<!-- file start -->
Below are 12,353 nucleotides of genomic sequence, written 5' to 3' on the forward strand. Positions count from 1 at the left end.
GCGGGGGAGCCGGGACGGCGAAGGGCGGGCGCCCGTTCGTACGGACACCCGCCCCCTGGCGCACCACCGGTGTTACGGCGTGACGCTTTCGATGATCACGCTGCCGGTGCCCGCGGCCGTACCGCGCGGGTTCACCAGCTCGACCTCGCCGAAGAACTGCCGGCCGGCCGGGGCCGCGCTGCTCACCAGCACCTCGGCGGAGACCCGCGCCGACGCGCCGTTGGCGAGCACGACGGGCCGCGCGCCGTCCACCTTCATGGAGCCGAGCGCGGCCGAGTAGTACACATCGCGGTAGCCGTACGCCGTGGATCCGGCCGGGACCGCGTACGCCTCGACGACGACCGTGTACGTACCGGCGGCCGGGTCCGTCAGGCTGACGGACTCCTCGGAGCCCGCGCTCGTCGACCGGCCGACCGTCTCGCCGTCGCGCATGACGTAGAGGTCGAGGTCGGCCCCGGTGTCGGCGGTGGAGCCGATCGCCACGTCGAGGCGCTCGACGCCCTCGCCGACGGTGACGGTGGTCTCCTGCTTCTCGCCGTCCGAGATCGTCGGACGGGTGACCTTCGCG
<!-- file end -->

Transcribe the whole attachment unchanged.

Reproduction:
Below are 12,353 nucleotides of genomic sequence, written 5' to 3' on the forward strand. Positions count from 1 at the left end.
GCGGGGGAGCCGGGACGGCGAAGGGCGGGCGCCCGTTCGTACGGACACCCGCCCCCTGGCGCACCACCGGTGTTACGGCGTGACGCTTTCGATGATCACGCTGCCGGTGCCCGCGGCCGTACCGCGCGGGTTCACCAGCTCGACCTCGCCGAAGAACTGCCGGCCGGCCGGGGCCGCGCTGCTCACCAGCACCTCGGCGGAGACCCGCGCCGACGCGCCGTTGGCGAGCACGACGGGCCGCGCGCCGTCCACCTTCATGGAGCCGAGCGCGGCCGAGTAGTACACATCGCGGTAGCCGTACGCCGTGGATCCGGCCGGGACCGCGTACGCCTCGACGACGACCGTGTACGTACCGGCGGCCGGGTCCGTCAGGCTGACGGACTCCTCGGAGCCCGCGCTCGTCGACCGGCCGACCGTCTCGCCGTCGCGCATGACGTAGAGGTCGAGGTCGGCCCCGGTGTCGGCGGTGGAGCCGATCGCCACGTCGAGGCGCTCGACGCCCTCGCCGACGGTGACGGTGGTCTCCTGCTTCTCGCCGTCCGAGATCGTCGGACGGGTGACCTTCGCG